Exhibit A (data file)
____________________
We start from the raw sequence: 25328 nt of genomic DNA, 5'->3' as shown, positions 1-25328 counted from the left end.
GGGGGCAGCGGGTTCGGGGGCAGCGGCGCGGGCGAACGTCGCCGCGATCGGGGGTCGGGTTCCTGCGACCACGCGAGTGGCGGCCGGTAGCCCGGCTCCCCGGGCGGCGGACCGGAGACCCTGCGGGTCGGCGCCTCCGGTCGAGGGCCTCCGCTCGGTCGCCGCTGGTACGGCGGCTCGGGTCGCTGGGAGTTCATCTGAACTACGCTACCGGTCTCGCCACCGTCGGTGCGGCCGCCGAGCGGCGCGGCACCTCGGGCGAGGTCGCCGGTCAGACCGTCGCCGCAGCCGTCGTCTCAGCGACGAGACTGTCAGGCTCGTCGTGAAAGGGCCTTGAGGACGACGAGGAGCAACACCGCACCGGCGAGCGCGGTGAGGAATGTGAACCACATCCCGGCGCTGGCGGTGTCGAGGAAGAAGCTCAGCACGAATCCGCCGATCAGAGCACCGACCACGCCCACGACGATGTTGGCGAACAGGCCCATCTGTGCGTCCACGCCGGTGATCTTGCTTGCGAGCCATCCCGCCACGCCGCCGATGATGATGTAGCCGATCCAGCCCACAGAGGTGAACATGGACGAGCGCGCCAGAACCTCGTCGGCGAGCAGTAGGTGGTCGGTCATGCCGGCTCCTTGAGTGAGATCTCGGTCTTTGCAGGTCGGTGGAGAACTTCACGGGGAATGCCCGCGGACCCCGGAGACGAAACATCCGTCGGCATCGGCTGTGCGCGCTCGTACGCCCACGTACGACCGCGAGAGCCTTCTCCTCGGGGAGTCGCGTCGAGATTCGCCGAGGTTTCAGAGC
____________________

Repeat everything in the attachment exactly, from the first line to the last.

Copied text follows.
We start from the raw sequence: 25328 nt of genomic DNA, 5'->3' as shown, positions 1-25328 counted from the left end.
GGGGGCAGCGGGTTCGGGGGCAGCGGCGCGGGCGAACGTCGCCGCGATCGGGGGTCGGGTTCCTGCGACCACGCGAGTGGCGGCCGGTAGCCCGGCTCCCCGGGCGGCGGACCGGAGACCCTGCGGGTCGGCGCCTCCGGTCGAGGGCCTCCGCTCGGTCGCCGCTGGTACGGCGGCTCGGGTCGCTGGGAGTTCATCTGAACTACGCTACCGGTCTCGCCACCGTCGGTGCGGCCGCCGAGCGGCGCGGCACCTCGGGCGAGGTCGCCGGTCAGACCGTCGCCGCAGCCGTCGTCTCAGCGACGAGACTGTCAGGCTCGTCGTGAAAGGGCCTTGAGGACGACGAGGAGCAACACCGCACCGGCGAGCGCGGTGAGGAATGTGAACCACATCCCGGCGCTGGCGGTGTCGAGGAAGAAGCTCAGCACGAATCCGCCGATCAGAGCACCGACCACGCCCACGACGATGTTGGCGAACAGGCCCATCTGTGCGTCCACGCCGGTGATCTTGCTTGCGAGCCATCCCGCCACGCCGCCGATGATGATGTAGCCGATCCAGCCCACAGAGGTGAACATGGACGAGCGCGCCAGAACCTCGTCGGCGAGCAGTAGGTGGTCGGTCATGCCGGCTCCTTGAGTGAGATCTCGGTCTTTGCAGGTCGGTGGAGAACTTCACGGGGAATGCCCGCGGACCCCGGAGACGAAACATCCGTCGGCATCGGCTGTGCGCGCTCGTACGCCCACGTACGACCGCGAGAGCCTTCTCCTCGGGGAGTCGCGTCGAGATTCGCCGAGGTTTCAGAGC